Tuesday, October 10, 2006

What has Evo-Devo ever done for us? (II)

This discussion reminds me of a conversation I witnessed a few years ago between a population geneticist (PG) and an evolutionary developmental biologist (EDB) that shall remain nameless.

The EDB was explaining to the PG the significance of a paper that had made the cover of Nature a few years earlier. Those who are familiar with the literature on butterfly eyespots know that this is a classic of the field. It's beautifully written and illustrated. I know of more than one biologist that was turned on to the field of Evo-Devo by reading this paper. It shows how the expression of the regulatory gene Distal-less (better known for its role in limb development in Drosophila) is crucial to the formation of the eyespots of the wing of the African butterfly Bicyclus anynana. They analyse mutants, selection lines and different species to come up with a general hypothesis for how eyespot size and shape evolves in these butterflies. It has been cited 143 times and has sparked an entire research program in Evo-Devo.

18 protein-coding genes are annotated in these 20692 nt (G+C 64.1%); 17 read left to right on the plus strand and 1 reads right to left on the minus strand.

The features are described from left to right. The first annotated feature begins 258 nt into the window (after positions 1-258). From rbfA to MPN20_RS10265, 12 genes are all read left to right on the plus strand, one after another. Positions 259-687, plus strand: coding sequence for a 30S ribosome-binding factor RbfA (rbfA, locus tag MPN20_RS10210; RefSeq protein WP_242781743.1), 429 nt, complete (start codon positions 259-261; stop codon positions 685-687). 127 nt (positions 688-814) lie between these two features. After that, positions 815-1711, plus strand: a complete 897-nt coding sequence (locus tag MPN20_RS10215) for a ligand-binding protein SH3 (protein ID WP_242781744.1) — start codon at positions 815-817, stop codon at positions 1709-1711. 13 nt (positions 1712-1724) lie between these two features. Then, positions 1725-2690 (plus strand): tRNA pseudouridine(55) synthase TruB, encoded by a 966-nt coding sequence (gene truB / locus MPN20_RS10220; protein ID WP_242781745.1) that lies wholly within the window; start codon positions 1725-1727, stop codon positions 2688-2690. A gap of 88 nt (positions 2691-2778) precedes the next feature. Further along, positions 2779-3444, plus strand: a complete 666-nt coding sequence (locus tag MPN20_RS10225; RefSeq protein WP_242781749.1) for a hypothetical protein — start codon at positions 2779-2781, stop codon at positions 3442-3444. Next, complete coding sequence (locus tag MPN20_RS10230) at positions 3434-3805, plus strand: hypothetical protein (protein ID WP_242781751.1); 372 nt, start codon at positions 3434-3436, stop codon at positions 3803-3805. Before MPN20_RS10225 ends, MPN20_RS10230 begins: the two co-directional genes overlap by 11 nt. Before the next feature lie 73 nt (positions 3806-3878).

The problem was that the PG didn't get what all the fuss was about. The EDB was getting more and more excited in trying to convey the beauty and elegance of the results, and he did so eloquently. At some point the PG said something like: "Of course I knew that some genes were involved. Is it really that important that we now know the identity of one of them?"

I think this exchange illustrates well the attitude of biologists for which the ultimate goal of evolutionary biology is not uncovering the precise steps involved in the evolution of a particular structure, but understanding the general evolutionary processes involved. Of course, evolutionary biology needs both.